Bark Architects have been commissioned a community hall in Curra, a village located in rural Queensland, with a population of less than 2,000 residents. The small community took part in the process that brought the architects to conceive a flexible space using cost effective materials. Since December 2017, the completion date of the building, the hall served as a gathering space for the same 14 user groups that were involved in the design process, fostering their sense of belonging and identity by accommodating their cultural and artistic endeavours.
The building is a single skin construction that refers to the local vernacular timber sheds; since the area is subject to flooding, the platform of the structure is raised, while its orientation and natural ventilation are linked to the use of passive principles of sustainability. The exposed timber framing, in combination with the corrugated iron and polycarbonate envelope, define the raw aesthetic that characterise the building. These choices contribute to the creation of the domestic, non-hierarchical atmosphere of the building, that represents a public dimension and scale. The use of polycarbonate allows the building to glow as a lantern in the night.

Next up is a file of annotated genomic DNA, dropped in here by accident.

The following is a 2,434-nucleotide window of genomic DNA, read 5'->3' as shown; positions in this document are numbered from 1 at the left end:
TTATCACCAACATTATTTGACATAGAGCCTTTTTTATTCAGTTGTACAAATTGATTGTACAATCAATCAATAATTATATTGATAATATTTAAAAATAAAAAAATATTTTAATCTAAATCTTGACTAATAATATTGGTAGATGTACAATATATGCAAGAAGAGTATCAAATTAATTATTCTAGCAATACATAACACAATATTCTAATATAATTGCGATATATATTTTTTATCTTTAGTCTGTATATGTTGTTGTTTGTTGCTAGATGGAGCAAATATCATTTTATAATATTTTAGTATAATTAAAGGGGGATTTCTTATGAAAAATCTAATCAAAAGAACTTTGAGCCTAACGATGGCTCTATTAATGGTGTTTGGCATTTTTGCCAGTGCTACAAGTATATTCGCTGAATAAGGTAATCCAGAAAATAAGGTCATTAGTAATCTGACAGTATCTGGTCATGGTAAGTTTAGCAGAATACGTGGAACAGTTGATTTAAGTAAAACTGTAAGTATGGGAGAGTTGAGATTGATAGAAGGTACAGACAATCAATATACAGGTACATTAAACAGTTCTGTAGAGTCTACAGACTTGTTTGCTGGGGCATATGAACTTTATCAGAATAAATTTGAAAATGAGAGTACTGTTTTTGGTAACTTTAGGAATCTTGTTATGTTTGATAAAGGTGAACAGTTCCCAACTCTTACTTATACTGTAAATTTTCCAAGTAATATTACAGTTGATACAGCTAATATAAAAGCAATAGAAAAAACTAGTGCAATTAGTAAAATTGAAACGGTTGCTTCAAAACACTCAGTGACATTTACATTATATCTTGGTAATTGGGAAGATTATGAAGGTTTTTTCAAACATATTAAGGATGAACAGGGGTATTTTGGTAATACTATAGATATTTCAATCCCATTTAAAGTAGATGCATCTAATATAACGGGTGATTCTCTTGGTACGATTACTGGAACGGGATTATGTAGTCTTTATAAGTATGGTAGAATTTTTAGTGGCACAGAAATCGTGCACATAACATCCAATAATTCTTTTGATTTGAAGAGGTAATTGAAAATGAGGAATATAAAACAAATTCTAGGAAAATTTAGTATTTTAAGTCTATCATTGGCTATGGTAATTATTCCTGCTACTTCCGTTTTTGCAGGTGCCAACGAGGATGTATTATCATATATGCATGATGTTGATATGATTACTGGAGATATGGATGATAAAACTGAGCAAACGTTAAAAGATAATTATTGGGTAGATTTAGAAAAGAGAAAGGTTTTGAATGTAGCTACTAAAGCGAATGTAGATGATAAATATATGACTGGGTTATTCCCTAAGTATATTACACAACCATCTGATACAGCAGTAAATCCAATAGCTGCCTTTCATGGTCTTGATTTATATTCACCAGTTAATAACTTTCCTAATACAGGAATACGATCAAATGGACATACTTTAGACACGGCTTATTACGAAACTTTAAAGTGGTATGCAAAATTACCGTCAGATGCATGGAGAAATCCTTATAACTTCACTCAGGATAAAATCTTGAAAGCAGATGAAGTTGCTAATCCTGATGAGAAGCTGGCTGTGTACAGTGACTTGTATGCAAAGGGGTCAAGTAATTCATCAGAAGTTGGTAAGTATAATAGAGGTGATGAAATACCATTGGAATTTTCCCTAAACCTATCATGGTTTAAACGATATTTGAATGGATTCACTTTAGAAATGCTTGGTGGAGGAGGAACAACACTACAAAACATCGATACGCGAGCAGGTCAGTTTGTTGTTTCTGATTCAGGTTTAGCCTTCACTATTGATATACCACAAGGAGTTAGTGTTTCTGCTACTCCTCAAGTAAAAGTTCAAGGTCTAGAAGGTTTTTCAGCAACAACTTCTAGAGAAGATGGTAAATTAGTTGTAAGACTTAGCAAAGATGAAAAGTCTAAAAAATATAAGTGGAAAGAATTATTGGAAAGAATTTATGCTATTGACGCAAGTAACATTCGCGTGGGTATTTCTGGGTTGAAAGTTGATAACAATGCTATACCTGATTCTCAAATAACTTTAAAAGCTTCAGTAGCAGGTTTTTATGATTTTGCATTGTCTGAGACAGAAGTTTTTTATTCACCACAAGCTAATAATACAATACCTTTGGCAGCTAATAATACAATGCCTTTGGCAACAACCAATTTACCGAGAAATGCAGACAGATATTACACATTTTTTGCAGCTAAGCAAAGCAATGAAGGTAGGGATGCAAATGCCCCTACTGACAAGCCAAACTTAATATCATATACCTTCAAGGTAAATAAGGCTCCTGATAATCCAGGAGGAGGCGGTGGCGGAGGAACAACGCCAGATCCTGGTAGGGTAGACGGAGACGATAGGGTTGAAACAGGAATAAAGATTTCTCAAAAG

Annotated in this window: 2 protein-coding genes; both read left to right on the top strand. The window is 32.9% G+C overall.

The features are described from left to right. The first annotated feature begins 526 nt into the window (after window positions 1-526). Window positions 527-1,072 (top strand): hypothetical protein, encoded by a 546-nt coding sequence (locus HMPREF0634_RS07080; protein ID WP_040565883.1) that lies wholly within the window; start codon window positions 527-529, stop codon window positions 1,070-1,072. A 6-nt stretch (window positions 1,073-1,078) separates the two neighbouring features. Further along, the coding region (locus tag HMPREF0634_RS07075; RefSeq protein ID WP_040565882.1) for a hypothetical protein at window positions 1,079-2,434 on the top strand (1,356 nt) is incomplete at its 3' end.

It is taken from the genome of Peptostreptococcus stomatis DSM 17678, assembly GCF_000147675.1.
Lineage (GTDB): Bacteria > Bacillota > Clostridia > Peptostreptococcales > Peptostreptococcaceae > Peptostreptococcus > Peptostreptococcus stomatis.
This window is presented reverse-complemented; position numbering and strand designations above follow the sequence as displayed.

The structure is divided in six spans, one of which contains the services, while the others constitute a flexible open space that can be adapted to the many (an partly unpredictable) situations that the building will accommodate. Surrounding the building on the north and east side, the generous veranda completes the composition of the plan offering a raised outdoor space for the users of the community hall.
- Curra Community Hall
- Curra, Queensland, Australia
- community centre
- Bark Design Architects
- Design team:
- Lindy Atkin, Stephen Guthrie, Meg Ryan, Lily Parsons, Maia Close, Annie Ha, Jo-Anne Bourke, Alan Maizey
- SCG Consulting Engineers
- Ricon Contractors